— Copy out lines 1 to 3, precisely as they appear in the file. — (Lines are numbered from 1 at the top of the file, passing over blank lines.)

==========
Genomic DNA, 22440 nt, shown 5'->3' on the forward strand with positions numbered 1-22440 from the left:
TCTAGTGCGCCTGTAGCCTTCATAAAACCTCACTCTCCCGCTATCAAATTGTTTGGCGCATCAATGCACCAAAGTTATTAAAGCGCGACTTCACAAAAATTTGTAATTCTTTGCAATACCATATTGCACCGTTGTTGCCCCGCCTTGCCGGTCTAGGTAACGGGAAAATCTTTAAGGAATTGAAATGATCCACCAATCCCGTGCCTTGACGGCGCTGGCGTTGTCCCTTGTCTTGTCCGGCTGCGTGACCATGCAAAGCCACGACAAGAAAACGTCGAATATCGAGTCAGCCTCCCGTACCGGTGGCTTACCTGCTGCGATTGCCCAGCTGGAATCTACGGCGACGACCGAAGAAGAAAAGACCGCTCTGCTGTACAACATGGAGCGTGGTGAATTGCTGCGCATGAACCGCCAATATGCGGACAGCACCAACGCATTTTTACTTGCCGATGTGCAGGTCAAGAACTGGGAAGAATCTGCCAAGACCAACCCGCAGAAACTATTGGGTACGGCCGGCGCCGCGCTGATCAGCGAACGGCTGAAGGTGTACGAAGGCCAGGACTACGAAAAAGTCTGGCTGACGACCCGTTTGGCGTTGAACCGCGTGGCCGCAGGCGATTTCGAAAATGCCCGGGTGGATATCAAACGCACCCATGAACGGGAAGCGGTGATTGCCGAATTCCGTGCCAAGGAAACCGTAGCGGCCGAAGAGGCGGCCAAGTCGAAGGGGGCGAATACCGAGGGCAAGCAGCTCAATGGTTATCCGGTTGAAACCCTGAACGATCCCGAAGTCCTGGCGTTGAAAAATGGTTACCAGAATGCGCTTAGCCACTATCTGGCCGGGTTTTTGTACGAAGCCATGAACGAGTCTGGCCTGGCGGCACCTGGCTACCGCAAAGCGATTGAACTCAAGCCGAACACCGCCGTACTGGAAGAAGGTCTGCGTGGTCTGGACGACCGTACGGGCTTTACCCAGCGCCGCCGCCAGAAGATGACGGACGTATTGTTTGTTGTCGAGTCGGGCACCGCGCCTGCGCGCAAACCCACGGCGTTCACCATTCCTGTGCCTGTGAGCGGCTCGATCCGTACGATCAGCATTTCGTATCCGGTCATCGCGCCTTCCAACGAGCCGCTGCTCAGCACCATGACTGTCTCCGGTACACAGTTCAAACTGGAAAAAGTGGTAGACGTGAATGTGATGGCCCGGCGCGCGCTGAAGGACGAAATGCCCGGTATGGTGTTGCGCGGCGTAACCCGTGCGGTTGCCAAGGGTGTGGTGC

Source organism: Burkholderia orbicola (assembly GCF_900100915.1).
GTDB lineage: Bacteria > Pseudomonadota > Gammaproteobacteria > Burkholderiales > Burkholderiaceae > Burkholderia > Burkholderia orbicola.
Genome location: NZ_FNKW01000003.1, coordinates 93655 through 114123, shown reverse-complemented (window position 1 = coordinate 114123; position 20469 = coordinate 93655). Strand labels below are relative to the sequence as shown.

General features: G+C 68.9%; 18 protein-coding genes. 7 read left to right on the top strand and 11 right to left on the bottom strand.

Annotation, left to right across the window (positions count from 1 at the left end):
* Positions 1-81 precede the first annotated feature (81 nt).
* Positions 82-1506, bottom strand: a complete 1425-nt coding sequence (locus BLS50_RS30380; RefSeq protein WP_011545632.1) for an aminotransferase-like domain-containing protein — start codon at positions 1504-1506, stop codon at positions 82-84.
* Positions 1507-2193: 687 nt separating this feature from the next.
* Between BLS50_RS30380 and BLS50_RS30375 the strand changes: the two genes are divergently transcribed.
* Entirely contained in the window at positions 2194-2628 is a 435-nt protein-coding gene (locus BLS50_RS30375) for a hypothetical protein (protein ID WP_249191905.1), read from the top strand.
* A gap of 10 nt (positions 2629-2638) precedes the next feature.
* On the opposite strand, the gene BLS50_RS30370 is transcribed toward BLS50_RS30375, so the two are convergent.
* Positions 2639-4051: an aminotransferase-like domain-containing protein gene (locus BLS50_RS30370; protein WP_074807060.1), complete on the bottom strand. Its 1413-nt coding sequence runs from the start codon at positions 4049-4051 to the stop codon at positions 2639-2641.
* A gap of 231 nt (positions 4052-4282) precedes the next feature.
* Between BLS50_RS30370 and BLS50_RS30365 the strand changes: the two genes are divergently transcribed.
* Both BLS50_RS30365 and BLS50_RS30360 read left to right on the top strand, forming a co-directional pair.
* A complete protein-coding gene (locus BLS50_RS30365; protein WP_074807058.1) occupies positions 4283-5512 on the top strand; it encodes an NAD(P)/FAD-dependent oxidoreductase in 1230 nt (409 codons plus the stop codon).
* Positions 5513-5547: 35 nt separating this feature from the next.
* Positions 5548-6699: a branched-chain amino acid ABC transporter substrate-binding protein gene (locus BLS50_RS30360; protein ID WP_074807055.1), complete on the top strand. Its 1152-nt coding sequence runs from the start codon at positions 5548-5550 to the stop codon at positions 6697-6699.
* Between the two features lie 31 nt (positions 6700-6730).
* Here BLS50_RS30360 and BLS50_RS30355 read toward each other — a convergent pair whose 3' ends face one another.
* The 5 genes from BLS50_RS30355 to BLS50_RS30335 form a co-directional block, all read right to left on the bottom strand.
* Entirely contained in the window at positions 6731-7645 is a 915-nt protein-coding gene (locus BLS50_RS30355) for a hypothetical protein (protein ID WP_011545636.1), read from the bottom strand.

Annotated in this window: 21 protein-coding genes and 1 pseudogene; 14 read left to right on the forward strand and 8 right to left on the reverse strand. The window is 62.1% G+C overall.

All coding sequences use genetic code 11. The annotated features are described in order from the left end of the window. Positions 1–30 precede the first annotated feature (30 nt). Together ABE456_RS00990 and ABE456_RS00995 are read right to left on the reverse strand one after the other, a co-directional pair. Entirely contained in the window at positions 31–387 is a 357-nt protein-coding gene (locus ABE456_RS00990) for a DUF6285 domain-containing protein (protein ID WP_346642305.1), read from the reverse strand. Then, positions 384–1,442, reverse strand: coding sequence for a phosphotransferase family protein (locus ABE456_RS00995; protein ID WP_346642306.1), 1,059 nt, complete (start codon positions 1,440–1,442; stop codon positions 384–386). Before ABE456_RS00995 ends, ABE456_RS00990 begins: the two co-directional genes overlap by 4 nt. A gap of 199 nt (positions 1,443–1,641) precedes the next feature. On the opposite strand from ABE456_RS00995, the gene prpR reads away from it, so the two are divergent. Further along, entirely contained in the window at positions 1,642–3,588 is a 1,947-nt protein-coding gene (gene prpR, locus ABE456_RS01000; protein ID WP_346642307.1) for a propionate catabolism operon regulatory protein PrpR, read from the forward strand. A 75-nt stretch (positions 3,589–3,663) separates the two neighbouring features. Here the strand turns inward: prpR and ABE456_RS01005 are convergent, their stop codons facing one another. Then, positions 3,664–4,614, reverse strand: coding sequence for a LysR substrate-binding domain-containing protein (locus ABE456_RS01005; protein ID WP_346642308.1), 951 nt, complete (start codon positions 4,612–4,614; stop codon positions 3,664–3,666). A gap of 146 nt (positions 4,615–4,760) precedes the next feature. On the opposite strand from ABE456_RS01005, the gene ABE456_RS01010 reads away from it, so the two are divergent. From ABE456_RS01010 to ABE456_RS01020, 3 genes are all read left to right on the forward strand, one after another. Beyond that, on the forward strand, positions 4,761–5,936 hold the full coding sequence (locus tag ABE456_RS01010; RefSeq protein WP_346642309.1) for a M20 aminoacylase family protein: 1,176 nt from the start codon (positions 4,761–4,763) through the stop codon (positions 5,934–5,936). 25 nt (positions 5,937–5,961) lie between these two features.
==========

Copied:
Genomic DNA, 22440 nt, shown 5'->3' on the forward strand with positions numbered 1-22440 from the left:
TCTAGTGCGCCTGTAGCCTTCATAAAACCTCACTCTCCCGCTATCAAATTGTTTGGCGCATCAATGCACCAAAGTTATTAAAGCGCGACTTCACAAAAATTTGTAATTCTTTGCAATACCATATTGCACCGTTGTTGCCCCGCCTTGCCGGTCTAGGTAACGGGAAAATCTTTAAGGAATTGAAATGATCCACCAATCCCGTGCCTTGACGGCGCTGGCGTTGTCCCTTGTCTTGTCCGGCTGCGTGACCATGCAAAGCCACGACAAGAAAACGTCGAATATCGAGTCAGCCTCCCGTACCGGTGGCTTACCTGCTGCGATTGCCCAGCTGGAATCTACGGCGACGACCGAAGAAGAAAAGACCGCTCTGCTGTACAACATGGAGCGTGGTGAATTGCTGCGCATGAACCGCCAATATGCGGACAGCACCAACGCATTTTTACTTGCCGATGTGCAGGTCAAGAACTGGGAAGAATCTGCCAAGACCAACCCGCAGAAACTATTGGGTACGGCCGGCGCCGCGCTGATCAGCGAACGGCTGAAGGTGTACGAAGGCCAGGACTACGAAAAAGTCTGGCTGACGACCCGTTTGGCGTTGAACCGCGTGGCCGCAGGCGATTTCGAAAATGCCCGGGTGGATATCAAACGCACCCATGAACGGGAAGCGGTGATTGCCGAATTCCGTGCCAAGGAAACCGTAGCGGCCGAAGAGGCGGCCAAGTCGAAGGGGGCGAATACCGAGGGCAAGCAGCTCAATGGTTATCCGGTTGAAACCCTGAACGATCCCGAAGTCCTGGCGTTGAAAAATGGTTACCAGAATGCGCTTAGCCACTATCTGGCCGGGTTTTTGTACGAAGCCATGAACGAGTCTGGCCTGGCGGCACCTGGCTACCGCAAAGCGATTGAACTCAAGCCGAACACCGCCGTACTGGAAGAAGGTCTGCGTGGTCTGGACGACCGTACGGGCTTTACCCAGCGCCGCCGCCAGAAGATGACGGACGTATTGTTTGTTGTCGAGTCGGGCACCGCGCCTGCGCGCAAACCCACGGCGTTCACCATTCCTGTGCCTGTGAGCGGCTCGATCCGTACGATCAGCATTTCGTATCCGGTCATCGCGCCTTCCAACGAGCCGCTGCTCAGCACCATGACTGTCTCCGGTACACAGTTCAAACTGGAAAAAGTGGTAGACGTGAATGTGATGGCCCGGCGCGCGCTGAAGGACGAAATGCCCGGTATGGTGTTGCGCGGCGTAACCCGTGCGGTTGCCAAGGGTGTGGTGC

Source organism: Burkholderia orbicola (assembly GCF_900100915.1).